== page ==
Puslapio vaizdai

Enter a Messenger.

But what art thou, whofe heavy Looks foretel
Some dreadful Story hanging on thy Tongue?
Mef. Ah, one that was a woful looker on,
When as the Noble Duke of York was flain,
Your Princely Father, and my loving Lord.
Edw. Oh, fpeak no more! for I have heard too much.
Rich. Say how he dy'd, for I will hear it all.
Mef. Environed he was with many Foes,
And ftood against them, as the hope of Troy
Against the Greeks, that would have entred Troy.
But Hercules himself muft yield to odds;
And many Stroaks, though with a little Ax,
Hews down and fells the hardeft-timber'd Oak.
By many Hands your Father was fubdu'd,
But only flaughter'd by the ireful Arm
Of unrelenting Clifford, and the Queen:
Who crown'd the gracious Duke in high defpight,
Laugh'd in his Face; and when with grief he wept,
The ruthless Queen gave him, to dry his Check,
A Napkin, fteeped in the harmless Blood
Of fweet young Rutland, by rough Clifford flain:
And after many Scorns, many foul Taunts,
They took his Head, and on the Gates of Tork
They fet the fame, and there it doth remain,
The faddeft fpectacle that e'er I view'd.

Edw. Sweet Duke of York, our prop to lean upon,
Now thou art gone, we have no Staff, no Stay.
Oh Clifford, boift'rous Clifford, thou haft flain
The Flower of Europe for his Chivalry,
And treacherously haft thou vanquish'd him,
For Hand to Hand he would have vanquish'd thee.
Now my Soul's Palace is become a Prison :

Ah, would fhe break from hence, that this my Body
Might in the Ground be clofed up in reft;
For never henceforth fhall I joy again,
Never, oh never fhall I fee more joy.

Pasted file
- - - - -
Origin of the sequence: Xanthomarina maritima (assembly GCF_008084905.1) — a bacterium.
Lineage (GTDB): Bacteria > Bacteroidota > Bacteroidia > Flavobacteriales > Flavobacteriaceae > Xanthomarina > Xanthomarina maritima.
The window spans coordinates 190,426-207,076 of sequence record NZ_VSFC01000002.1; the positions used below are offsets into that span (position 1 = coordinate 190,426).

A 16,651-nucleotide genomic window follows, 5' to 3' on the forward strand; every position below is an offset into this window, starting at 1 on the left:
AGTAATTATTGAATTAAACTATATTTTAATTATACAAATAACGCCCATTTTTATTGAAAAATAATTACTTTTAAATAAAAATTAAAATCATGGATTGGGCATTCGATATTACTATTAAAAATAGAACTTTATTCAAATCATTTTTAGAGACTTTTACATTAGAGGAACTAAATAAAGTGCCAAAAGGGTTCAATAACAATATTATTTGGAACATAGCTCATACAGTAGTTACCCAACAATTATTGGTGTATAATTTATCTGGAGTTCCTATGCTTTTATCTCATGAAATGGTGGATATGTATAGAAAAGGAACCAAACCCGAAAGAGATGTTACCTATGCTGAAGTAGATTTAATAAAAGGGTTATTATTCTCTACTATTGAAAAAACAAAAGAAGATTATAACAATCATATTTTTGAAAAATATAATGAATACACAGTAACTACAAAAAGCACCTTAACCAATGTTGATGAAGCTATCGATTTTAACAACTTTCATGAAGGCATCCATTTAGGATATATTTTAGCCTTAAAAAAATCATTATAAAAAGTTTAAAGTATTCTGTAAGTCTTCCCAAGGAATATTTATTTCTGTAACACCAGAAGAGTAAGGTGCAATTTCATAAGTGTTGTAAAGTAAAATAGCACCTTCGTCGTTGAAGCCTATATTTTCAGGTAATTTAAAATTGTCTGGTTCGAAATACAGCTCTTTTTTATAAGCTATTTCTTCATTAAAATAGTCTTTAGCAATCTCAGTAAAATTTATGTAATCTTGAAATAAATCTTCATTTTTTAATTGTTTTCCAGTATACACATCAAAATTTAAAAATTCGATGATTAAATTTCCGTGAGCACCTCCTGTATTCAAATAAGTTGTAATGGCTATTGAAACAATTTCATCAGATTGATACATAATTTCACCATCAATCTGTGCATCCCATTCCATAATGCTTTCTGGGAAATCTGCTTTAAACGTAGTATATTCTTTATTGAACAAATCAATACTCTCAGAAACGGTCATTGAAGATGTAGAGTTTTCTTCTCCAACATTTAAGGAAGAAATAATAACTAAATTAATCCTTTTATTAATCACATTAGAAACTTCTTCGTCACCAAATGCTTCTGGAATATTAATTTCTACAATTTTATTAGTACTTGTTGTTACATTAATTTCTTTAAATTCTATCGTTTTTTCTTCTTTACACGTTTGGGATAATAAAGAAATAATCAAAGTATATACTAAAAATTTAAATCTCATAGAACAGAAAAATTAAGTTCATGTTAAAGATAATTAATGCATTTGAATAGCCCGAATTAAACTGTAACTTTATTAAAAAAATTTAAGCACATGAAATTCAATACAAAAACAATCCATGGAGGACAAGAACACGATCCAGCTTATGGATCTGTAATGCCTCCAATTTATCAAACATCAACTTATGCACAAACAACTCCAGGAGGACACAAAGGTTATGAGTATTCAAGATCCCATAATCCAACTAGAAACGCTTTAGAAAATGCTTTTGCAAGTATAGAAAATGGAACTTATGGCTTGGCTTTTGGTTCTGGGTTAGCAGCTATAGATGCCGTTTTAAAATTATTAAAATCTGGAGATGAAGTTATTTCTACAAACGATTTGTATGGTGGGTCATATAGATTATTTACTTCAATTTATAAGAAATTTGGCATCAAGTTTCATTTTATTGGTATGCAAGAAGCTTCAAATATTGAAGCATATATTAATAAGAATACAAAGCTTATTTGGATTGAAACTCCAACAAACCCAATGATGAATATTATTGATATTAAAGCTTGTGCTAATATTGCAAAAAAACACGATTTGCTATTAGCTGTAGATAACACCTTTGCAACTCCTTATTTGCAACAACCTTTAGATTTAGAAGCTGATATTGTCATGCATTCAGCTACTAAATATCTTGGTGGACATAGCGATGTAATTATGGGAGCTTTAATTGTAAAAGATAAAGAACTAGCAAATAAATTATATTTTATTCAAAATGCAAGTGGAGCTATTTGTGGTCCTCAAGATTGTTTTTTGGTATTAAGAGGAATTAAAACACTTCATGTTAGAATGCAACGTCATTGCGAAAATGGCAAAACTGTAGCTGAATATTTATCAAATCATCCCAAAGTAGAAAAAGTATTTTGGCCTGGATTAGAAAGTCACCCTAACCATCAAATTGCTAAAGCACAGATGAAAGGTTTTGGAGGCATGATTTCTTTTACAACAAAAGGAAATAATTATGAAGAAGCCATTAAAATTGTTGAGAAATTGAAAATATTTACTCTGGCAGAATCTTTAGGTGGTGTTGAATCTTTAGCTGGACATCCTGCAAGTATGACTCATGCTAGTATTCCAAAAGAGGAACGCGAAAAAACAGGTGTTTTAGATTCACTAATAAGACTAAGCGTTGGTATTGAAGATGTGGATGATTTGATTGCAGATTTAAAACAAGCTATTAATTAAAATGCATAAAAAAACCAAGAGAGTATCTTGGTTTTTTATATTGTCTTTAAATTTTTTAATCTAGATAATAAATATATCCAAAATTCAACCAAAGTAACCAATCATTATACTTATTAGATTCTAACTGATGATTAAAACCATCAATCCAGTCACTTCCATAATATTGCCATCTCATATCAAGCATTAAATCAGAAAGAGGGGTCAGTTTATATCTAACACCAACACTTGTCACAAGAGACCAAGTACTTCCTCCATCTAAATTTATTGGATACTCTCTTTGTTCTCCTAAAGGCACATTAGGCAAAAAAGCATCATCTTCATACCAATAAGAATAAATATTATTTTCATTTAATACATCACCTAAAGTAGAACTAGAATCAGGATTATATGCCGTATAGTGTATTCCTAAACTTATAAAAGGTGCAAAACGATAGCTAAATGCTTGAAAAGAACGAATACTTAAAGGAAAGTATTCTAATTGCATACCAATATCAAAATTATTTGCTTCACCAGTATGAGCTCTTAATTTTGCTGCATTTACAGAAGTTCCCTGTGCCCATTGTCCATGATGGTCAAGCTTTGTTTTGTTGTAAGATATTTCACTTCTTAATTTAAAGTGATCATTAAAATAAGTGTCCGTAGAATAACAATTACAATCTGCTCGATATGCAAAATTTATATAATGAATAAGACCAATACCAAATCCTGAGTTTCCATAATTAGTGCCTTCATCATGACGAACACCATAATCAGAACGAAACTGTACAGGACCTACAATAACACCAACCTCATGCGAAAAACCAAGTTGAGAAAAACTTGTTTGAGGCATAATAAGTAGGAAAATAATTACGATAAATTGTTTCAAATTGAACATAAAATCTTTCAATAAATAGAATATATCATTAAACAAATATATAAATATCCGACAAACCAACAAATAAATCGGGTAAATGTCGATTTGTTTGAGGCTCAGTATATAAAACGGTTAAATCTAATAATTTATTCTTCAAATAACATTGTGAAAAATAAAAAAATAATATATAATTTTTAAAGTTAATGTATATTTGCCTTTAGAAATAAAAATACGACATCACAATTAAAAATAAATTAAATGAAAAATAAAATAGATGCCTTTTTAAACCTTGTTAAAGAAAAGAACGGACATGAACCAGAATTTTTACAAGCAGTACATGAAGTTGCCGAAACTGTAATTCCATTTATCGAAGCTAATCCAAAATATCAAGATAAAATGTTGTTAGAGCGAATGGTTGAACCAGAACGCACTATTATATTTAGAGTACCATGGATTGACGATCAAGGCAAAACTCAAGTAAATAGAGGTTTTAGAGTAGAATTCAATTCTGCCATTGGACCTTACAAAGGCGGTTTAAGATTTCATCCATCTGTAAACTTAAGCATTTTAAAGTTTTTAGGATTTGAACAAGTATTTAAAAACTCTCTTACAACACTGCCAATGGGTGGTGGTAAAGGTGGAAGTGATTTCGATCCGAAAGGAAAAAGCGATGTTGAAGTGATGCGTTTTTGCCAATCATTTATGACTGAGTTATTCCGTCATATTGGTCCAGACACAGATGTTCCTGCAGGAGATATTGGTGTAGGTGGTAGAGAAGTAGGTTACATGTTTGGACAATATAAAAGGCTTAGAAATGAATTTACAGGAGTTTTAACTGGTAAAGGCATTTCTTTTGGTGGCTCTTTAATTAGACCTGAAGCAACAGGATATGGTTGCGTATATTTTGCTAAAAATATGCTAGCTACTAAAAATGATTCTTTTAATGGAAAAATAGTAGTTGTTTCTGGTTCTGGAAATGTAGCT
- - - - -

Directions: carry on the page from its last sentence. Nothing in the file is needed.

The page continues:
Rich. I cannot weep, for all my Body's moisture
Scarce ferves to quench my Furnace-burning Heart:
Nor can my Tongue unload my Heart's great burthen,
For felf-fame Wind that I should speak withal,


Is kindling Coals that fire up all my Breaft,

And burn me up with Flames, that Tears would quench.
To weep, is to make lefs the depth of Grief:
Tears then for! Babes; Blows and Revenge for me.
Richard, I bear thy Name, I'll venge thy Death,
Or die renowned by attempting it.

Edw. His Name that valiant Duke hath left with thee:
His Dukedom, and his Chair with me is left.

Rich. Nay, if thou be that Princely Eagle's Bird,
Shew thy descent, by gazing 'gainst the Sun:
For Chair and Dukedom, Throne and Kingdom fay,
Either that is thine, or elfe thou wert not his.

March. Enter Warwick, Marquess of Montague, and
their Army.

War. How now, fair Lords? what fare? what News abroad?
Rich. Great Lord of Warwick, if we should recount
Our baleful News, and at each Word's deliverance
Stab Poinards in our Flefh, 'till all were told,
The Words would add more anguish than the Wounds.
O, valiant Lord, the Duke of York is flain.

Edw. O, Warwick! Warwick! that Plantagenet,
Which held thee dearly as his Soul's Redemption,
Is by the ftern Lord Clifford done to Death.

War. Ten days ago I drown'd these News in tears,
And now to add more measure to your Woes,
I come to tell you things fith then befaln.
After the bloody Fray at Wakefield fought,